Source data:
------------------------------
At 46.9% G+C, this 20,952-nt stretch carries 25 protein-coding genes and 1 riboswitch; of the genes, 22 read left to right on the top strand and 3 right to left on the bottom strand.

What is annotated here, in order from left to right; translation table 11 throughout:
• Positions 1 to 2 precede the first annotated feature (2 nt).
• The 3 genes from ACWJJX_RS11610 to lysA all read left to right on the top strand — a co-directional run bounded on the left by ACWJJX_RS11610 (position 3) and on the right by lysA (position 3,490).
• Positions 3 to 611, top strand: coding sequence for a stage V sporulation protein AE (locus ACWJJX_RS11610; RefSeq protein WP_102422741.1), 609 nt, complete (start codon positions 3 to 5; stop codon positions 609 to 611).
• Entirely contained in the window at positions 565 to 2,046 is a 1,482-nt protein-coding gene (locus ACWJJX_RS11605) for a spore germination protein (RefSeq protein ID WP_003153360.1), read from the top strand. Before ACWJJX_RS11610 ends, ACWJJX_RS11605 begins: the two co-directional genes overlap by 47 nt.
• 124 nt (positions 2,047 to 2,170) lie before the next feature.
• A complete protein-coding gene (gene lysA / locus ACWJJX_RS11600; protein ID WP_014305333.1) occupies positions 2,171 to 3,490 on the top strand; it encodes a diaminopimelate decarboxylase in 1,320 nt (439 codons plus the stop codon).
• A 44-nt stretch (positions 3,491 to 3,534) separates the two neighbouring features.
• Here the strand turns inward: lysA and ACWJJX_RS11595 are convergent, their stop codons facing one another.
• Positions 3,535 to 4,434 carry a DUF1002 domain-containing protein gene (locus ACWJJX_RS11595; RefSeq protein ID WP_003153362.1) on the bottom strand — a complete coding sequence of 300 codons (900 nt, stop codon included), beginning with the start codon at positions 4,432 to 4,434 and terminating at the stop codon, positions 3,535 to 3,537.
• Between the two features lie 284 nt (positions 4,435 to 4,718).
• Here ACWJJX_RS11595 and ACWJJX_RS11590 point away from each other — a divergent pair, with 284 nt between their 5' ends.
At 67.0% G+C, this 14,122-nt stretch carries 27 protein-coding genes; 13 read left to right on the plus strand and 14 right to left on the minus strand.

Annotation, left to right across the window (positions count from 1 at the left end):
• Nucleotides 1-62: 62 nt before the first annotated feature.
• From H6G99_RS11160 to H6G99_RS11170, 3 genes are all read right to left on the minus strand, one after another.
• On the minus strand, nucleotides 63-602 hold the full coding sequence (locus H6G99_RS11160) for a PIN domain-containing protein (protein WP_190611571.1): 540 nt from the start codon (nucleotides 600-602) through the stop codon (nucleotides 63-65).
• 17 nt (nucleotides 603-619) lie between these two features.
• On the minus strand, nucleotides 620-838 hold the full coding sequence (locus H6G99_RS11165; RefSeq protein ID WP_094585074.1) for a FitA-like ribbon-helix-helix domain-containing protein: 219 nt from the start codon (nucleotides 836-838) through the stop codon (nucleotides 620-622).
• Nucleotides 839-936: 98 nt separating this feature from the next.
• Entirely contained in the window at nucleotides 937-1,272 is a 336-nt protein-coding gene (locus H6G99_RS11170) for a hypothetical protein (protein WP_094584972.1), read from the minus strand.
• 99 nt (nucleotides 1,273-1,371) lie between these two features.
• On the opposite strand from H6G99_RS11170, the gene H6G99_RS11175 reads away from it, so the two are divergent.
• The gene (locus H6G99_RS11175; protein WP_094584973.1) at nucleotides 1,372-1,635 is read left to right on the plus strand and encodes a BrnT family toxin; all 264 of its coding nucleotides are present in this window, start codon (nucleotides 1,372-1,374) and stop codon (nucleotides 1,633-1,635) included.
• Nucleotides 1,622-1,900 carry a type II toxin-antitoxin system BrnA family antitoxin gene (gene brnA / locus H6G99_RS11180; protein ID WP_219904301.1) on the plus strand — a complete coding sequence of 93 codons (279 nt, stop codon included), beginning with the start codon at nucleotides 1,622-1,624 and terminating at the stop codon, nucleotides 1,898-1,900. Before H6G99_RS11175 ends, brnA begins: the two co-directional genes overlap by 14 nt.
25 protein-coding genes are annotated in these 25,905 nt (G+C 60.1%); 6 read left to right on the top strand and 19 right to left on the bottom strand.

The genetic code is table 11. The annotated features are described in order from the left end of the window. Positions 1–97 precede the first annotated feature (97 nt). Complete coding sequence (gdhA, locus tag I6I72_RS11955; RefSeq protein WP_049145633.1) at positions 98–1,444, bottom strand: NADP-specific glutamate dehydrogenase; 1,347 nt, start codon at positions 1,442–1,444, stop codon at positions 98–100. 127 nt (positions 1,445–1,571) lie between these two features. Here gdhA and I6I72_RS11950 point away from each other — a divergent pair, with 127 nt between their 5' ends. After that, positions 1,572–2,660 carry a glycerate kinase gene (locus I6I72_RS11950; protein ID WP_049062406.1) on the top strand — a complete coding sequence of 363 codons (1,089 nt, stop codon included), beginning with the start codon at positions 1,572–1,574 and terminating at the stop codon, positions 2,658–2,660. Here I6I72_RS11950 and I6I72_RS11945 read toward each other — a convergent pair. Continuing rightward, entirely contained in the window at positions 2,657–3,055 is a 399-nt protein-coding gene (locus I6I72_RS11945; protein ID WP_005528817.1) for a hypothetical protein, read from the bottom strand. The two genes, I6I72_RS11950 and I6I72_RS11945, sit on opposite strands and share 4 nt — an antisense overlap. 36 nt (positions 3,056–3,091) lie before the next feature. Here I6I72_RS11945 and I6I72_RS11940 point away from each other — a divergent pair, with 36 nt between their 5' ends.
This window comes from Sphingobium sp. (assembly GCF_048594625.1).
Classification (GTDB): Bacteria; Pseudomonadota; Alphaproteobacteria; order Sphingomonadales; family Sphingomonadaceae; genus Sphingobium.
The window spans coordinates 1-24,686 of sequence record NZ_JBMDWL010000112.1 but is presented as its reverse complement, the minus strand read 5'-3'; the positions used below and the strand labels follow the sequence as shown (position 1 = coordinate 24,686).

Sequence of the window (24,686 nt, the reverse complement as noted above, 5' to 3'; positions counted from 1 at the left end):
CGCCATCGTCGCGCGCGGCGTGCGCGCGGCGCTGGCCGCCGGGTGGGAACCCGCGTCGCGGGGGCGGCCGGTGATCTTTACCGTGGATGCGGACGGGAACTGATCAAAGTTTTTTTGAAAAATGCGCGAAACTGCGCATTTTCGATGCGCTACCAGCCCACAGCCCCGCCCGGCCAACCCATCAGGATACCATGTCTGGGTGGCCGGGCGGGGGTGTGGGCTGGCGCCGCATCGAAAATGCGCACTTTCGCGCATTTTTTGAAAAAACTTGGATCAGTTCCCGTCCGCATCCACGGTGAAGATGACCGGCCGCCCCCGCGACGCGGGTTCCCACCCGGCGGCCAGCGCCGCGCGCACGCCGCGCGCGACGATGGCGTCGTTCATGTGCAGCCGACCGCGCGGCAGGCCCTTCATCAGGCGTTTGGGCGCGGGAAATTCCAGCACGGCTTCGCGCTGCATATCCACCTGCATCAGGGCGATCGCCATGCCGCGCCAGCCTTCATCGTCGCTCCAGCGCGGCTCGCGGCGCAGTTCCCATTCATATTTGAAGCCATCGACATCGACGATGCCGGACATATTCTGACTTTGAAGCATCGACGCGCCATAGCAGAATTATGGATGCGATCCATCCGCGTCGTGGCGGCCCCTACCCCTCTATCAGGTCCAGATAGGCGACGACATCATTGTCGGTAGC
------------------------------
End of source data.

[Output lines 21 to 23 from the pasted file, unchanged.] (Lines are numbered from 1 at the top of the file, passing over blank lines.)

• Nucleotides 839-936: 98 nt separating this feature from the next.
• Entirely contained in the window at nucleotides 937-1,272 is a 336-nt protein-coding gene (locus H6G99_RS11170) for a hypothetical protein (protein WP_094584972.1), read from the minus strand.
• 99 nt (nucleotides 1,273-1,371) lie between these two features.